Column: Food sherpa from the east goes west

jardineOn the front page of the food section of The New York Times on July 30, there was an interesting article about food sherpas, a new trend in bespoke travel guides. The idea is that, in order to truly experience a city, you must eat where the locals eat. I know many travelers who think that, by asking their hotel bellhop where they eat that accomplishes the same thing.

But who knows if your bellhop has good taste in food?

Enter the food sherpa. This person lives in the city or town you are visiting and works in the culinary industry in some manner. Or maybe he or she is simply a foodie with an intense love for their city. Either way, hiring a food sherpa can make for a very fun adventure. The fees vary depending on city and guide but, in my experience, they are well worth every euro or yen. While living in Japan, I had my own food sherpa on speed dial and when any friends or family came to town, I immediately called Reiko.

This week Reiko came to Westchester County.

She makes three trips to the United States each year on behalf of her company, Wishbone Tokyo Cooking and Catering, to do private cooking classes and private parties as well as give food tours in Tokyo and cooking classes there. And if you book early enough during her stay in the U.S., you even get to eat fish and other fresh ingredients directly from the Tsukiji market.

So what does one do when one of your favorite chefs comes to town? Why, you go food shopping. And eat a lot.

Reiko was in Rye for a private cooking class and dinner at a client’s home for seven couples. She works with the hosts ahead of time via email to select the menu and the price of the meal corresponds to their selection. For this particular client, she was making noodles and dumplings as well as a few Reiko specialties. I wasn’t surprised by the request, as it’s harder to find good noodles and dumplings in Westchester than it is to find other types of Japanese food and everyone loves them.

Reiko brought a lot of the dry ingredients with her from Japan, but we made a quick stop at Daido‑522 Mamaroneck Avenue in White Plains‑right as she hopped off the Metro North from New York City, where she was amazed with the breadth of Japanese products.

“Are we close to Keio?” she said.
The following day we visited Kam Sen Asian Market, billed as “The Largest Asian Market in Westchester.” While there, we quickly went through the aisles, filling in the holes on her shopping list. This market is large and not only covers Asia, but some parts of Latin America as well. We did fairly well with the list, however, we were on the hunt for Kafir Lime leaves, which went unfound.

We were getting hungry from all the food shopping and I had read about a new Korean “fast food” restaurant, So Gong Dong Tofu in Hartsdale‑known as SGD to the locals‑that I wanted to try. Only six minutes away, it was the perfect place for a quick lunch. It’s not often you find exceptional food in a strip mall, but SGD changed my mind.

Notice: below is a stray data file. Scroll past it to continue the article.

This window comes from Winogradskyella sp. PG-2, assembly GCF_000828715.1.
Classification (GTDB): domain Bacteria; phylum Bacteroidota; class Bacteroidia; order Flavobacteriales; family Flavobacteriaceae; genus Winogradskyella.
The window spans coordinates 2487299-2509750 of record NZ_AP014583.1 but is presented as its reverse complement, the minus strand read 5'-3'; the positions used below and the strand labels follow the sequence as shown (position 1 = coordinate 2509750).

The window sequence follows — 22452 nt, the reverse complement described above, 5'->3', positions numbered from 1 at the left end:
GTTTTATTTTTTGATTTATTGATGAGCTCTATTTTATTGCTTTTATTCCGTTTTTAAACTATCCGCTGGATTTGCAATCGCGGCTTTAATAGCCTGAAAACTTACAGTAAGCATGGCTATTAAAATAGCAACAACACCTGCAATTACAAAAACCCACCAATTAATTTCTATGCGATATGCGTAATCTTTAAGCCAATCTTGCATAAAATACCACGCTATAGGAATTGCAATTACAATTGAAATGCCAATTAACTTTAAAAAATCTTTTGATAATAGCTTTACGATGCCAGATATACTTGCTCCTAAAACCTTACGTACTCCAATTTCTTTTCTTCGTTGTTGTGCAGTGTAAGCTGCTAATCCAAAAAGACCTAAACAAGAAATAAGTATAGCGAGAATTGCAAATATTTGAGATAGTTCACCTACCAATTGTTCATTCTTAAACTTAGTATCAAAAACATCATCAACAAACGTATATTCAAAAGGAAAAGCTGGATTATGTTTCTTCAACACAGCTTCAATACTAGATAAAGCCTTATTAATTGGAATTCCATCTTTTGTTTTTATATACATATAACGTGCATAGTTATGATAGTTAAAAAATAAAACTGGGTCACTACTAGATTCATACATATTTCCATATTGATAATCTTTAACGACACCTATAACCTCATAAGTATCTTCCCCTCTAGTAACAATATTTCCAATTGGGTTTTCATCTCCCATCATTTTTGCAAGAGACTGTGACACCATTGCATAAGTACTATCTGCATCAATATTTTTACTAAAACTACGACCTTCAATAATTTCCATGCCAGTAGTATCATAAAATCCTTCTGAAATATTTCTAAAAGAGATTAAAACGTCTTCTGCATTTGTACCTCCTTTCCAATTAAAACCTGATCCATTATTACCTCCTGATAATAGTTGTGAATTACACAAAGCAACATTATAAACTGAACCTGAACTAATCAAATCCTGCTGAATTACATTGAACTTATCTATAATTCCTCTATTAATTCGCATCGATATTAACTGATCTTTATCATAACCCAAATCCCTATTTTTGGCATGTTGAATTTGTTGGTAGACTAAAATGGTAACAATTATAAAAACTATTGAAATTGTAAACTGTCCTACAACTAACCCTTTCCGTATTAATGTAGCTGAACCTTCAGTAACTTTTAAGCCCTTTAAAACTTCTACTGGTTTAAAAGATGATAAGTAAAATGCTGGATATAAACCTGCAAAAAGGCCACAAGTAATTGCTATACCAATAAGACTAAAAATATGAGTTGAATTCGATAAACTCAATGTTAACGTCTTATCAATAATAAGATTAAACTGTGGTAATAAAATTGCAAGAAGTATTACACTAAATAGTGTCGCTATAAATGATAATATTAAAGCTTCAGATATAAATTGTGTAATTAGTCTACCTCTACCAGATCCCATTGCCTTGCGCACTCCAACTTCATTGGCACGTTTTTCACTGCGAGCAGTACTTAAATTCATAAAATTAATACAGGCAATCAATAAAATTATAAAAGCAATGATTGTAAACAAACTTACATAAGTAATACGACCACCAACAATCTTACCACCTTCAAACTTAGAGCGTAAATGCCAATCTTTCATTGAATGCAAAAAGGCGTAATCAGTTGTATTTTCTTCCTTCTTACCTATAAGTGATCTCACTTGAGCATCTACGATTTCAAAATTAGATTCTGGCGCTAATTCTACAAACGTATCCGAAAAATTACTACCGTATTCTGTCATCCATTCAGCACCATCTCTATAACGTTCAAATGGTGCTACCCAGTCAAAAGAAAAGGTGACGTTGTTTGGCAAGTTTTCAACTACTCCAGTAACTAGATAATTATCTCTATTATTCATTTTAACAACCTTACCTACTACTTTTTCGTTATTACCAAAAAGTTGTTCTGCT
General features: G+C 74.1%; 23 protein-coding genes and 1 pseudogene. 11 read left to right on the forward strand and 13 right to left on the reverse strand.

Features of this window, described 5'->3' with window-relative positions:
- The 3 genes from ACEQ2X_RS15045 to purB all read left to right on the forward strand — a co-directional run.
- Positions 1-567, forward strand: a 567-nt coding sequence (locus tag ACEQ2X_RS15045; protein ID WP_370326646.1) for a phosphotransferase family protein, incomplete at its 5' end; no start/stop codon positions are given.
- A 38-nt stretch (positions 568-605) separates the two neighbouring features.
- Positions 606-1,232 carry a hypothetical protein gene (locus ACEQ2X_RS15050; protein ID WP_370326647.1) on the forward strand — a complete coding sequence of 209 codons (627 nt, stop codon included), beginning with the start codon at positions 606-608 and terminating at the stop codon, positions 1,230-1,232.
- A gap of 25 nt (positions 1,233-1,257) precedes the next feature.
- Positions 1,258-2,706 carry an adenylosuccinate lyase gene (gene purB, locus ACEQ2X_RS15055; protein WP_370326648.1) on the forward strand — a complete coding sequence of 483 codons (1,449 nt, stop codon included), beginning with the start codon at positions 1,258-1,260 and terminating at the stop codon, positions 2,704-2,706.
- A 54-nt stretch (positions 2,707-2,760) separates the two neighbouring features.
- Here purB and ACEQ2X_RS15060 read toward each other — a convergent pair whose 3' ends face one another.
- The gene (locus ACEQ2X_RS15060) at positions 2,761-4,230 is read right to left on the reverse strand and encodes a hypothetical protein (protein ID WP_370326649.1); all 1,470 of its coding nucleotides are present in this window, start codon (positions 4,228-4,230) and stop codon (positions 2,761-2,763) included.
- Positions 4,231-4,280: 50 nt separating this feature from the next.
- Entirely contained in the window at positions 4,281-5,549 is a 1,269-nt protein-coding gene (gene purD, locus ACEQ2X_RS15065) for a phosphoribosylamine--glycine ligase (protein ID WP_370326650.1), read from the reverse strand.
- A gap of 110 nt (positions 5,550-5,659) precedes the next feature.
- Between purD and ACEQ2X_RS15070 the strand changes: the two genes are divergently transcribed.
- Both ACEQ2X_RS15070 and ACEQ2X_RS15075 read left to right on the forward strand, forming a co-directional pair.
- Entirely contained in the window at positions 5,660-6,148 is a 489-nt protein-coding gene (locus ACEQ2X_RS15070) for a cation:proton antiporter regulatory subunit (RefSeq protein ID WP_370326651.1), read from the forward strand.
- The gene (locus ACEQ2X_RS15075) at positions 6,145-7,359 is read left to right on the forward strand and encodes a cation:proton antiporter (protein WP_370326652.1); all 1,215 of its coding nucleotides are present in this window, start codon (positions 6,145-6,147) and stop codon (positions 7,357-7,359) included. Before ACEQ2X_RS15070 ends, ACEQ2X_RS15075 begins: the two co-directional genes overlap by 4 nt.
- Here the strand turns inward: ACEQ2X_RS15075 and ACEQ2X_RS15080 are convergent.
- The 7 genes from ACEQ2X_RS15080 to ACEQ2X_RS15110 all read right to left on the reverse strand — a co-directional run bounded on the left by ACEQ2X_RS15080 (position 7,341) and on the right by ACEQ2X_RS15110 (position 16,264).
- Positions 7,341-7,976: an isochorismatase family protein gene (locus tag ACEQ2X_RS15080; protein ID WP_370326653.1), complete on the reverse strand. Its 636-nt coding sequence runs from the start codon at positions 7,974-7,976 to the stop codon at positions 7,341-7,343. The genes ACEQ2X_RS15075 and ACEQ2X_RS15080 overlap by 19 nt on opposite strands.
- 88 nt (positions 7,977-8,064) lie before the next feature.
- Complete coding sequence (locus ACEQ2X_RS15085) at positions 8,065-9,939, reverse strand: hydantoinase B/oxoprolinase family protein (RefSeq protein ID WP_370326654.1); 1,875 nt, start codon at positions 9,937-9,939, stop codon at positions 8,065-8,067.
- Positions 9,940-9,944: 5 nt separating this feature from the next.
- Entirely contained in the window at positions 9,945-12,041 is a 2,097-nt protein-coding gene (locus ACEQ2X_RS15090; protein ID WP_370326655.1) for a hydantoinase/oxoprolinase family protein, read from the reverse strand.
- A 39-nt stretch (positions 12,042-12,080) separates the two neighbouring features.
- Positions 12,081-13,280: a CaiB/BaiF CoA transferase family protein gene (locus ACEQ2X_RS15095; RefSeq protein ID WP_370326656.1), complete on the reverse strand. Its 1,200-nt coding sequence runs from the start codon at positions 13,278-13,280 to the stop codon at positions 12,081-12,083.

When dining with a chef and writing a restaurant review, it’s necessary to order almost everything on the menu. We were not disappointed that we did. Like most Korean restaurants, we were served an assortment of pickled vegetables in small dishes that comes with your meal. Watch out for the pickled daikon with large rings of sliced fresh jalapeno; delicious, but you will lose a layer of skin in your mouth.

The Kim Chi was just the right amount of sour and spicy with a nice crunch. For the main course, we ordered Soondubu Jjigae, which is a typical Korean stew made with tofu and various other ingredients that you choose. We chose Kim Chi as our main ingredient, extra spicy served over Kalguksu, which are thick noodles. There is a list of things you can choose from. We also had Bibimbap, a signature Korean dish, which translates to mixed rice. We ordered ours with seafood and it comes to the table sizzling. A waiter mixes it all together in front of you, adding just the right amount of chili pepper sauce. To finish off the main courses, we added an order of beef short ribs and a crispy seafood pancake.

The food was fabulous. We over-ordered because we wanted to try everything, but, if you ordered the correct amount, the bill would have been extremely reasonable. This is one place I will visit again, often, especially during the winter months.

We rushed back home to load all of our ingredients in the car to take over to the client’s home so Reiko could start cooking. It was a gorgeous evening and the table was set beautifully outside in the garden. The host had a smile on her face because she wasn’t cooking that night; Reiko was in the kitchen.

To set up your own private party/cooking class in the U.S. or Japan, or to visit Tsukiji, contact Reiko on facebook: Tsukiji Fish Market and Beyond.


“I’m always on the lookout for a great story, an amazing restaurant, an unusual day trip or a must-see cultural event in Westchester County.”

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